Well, after 19 hours overnight sitting on the floor we managed to snag two freed-up seats and for the last 13 hours of the journey got to sit with a wonderful gentleman who found it necessary to hawk up loudly and spit on the floor between us every 10 minutes or so! Yep, a memorable trip indeed.

Another excellent trip was going from Lijiang to Chengdu. The first part involved a 10 hour bus trip to connect with the train line to Chengdu. Getting there we discovered that there were no tickets available on any of the trains that evening. We plumped instead to take a sleeper bus there which they told us would take the same time as the train, 17 hours. Well, 31 hours later we got to Chengdu(!) and are unceremoniously dumped on the side of the highway north of the city! So, it ended up taking us 42 hours to get to Chengdu, basically all of it spent on a bus, a great way to celebrate my 1-year anniversary on the road (that was around April 6th).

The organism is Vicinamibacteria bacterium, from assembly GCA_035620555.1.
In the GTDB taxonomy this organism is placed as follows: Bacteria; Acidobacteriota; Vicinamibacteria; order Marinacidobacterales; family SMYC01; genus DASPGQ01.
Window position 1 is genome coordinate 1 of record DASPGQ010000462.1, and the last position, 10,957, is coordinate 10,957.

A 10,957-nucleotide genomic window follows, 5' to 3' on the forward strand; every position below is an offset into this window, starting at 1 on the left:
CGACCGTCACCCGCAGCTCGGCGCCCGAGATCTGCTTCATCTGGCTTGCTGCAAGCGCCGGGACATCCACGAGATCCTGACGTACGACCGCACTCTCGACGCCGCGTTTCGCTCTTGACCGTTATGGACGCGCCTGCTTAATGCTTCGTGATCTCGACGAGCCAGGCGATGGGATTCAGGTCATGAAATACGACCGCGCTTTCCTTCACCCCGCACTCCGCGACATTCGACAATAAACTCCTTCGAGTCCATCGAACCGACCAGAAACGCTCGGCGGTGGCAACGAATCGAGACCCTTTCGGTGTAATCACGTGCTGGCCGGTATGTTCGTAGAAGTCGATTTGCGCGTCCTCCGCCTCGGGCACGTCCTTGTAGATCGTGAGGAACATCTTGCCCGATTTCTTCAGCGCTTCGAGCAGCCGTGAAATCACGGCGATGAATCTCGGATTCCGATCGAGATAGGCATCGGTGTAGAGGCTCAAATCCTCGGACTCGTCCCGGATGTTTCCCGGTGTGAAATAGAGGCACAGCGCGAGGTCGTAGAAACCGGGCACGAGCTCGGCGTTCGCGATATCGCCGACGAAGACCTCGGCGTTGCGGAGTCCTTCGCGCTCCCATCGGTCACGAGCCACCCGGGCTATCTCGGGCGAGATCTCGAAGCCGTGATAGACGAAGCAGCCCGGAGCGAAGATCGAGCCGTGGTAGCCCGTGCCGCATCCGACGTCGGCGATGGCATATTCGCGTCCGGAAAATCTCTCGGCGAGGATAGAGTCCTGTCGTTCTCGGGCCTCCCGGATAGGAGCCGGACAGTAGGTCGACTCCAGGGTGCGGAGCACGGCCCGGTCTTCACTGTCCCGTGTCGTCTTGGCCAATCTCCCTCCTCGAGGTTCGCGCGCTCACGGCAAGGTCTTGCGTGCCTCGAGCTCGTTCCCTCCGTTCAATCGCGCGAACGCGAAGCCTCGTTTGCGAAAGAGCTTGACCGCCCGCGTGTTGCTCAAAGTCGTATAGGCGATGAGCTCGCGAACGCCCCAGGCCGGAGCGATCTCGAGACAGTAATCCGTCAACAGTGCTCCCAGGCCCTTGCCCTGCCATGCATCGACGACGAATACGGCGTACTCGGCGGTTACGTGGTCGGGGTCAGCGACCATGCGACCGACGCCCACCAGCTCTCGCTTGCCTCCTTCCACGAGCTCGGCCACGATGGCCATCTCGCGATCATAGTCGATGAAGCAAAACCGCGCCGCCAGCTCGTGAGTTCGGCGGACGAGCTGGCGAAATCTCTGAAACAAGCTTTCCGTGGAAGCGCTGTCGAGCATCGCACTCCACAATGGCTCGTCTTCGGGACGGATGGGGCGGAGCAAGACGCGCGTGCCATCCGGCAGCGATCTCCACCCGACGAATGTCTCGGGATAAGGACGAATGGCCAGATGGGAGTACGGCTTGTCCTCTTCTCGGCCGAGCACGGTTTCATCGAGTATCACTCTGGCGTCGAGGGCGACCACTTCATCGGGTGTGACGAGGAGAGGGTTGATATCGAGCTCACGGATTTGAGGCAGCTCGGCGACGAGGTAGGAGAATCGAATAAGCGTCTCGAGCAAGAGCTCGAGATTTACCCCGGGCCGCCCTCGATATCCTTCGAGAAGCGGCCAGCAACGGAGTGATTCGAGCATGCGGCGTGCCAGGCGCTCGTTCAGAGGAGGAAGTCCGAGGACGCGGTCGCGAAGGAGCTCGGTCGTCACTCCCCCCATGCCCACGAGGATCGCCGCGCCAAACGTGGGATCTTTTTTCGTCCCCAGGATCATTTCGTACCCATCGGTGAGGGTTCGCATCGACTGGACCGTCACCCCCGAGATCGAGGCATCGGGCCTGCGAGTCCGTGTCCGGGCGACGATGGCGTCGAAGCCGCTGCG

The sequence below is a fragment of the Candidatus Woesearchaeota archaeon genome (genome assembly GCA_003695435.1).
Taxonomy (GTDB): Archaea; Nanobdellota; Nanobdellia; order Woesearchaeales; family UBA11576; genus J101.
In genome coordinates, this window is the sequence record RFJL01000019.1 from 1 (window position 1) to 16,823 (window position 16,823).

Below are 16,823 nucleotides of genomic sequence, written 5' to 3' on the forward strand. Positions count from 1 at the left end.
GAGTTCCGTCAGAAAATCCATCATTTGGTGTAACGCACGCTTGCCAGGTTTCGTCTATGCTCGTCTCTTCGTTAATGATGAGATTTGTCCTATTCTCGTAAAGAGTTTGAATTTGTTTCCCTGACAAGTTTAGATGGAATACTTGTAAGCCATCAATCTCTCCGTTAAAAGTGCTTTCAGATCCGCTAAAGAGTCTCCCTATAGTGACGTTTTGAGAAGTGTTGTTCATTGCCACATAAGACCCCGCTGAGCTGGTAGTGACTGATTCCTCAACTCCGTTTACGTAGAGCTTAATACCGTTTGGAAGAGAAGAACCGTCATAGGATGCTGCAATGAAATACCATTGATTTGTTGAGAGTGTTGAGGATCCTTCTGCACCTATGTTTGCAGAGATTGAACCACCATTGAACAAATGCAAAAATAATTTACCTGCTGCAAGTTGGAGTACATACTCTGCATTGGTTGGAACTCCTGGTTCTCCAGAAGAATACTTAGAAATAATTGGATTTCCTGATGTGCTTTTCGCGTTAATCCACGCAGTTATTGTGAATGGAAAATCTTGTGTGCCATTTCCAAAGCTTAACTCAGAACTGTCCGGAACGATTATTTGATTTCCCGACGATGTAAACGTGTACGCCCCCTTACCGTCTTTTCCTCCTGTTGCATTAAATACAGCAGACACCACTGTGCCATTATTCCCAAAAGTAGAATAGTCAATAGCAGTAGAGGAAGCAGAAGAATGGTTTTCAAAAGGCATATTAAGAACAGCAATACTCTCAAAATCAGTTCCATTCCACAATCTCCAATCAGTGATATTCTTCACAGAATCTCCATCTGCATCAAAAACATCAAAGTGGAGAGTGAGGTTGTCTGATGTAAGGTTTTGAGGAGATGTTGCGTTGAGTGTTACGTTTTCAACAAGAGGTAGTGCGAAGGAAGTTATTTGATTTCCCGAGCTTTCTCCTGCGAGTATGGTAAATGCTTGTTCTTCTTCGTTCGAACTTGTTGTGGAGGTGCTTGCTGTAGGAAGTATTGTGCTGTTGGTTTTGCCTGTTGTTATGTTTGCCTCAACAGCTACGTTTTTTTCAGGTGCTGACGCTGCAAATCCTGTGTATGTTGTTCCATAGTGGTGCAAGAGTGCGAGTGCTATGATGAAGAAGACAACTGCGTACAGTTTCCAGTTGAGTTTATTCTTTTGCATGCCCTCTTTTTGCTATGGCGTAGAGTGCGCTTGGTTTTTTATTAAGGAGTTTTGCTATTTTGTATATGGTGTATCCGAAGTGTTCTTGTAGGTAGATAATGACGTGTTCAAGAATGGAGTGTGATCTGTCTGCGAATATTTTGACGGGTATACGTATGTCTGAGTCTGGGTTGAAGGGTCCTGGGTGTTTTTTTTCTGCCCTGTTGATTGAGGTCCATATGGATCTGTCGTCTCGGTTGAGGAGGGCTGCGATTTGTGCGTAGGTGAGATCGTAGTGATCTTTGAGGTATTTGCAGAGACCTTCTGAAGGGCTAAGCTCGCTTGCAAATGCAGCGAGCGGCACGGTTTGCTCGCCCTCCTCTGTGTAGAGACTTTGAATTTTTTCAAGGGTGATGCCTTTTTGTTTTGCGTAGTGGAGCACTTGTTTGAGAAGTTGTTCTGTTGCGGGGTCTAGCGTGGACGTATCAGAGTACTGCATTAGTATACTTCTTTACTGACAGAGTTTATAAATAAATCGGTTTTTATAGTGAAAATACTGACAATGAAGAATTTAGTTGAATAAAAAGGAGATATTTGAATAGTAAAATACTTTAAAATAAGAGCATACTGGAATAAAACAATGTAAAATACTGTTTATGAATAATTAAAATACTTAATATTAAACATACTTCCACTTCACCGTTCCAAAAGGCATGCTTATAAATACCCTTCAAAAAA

In general though I've had a very good time in China so far. The scenery is where this country really shines and there are quite a few spectacular and unusual places to visit. The food is excellent and varied. Living costs are low, especially in the south where for 5 weeks or so I spent US$12 a day on average which is pretty good for me, more ascetic travellers could get that down to, say, US$7! The east is more expensive, with inflated prices for tourist attractions and accomodation. It helps to have a fake Chinese student card here, good for discounts at museums and stuff as well as the Internet cafe here (I'm a Chinese language student, did you know? These cards can be picked up in Yangshuo, Chengdu or Xi'an for 10 to 20 yuan). They have got rid of foreigner pricing for trains so I have often bought train tickets for less than I've expected.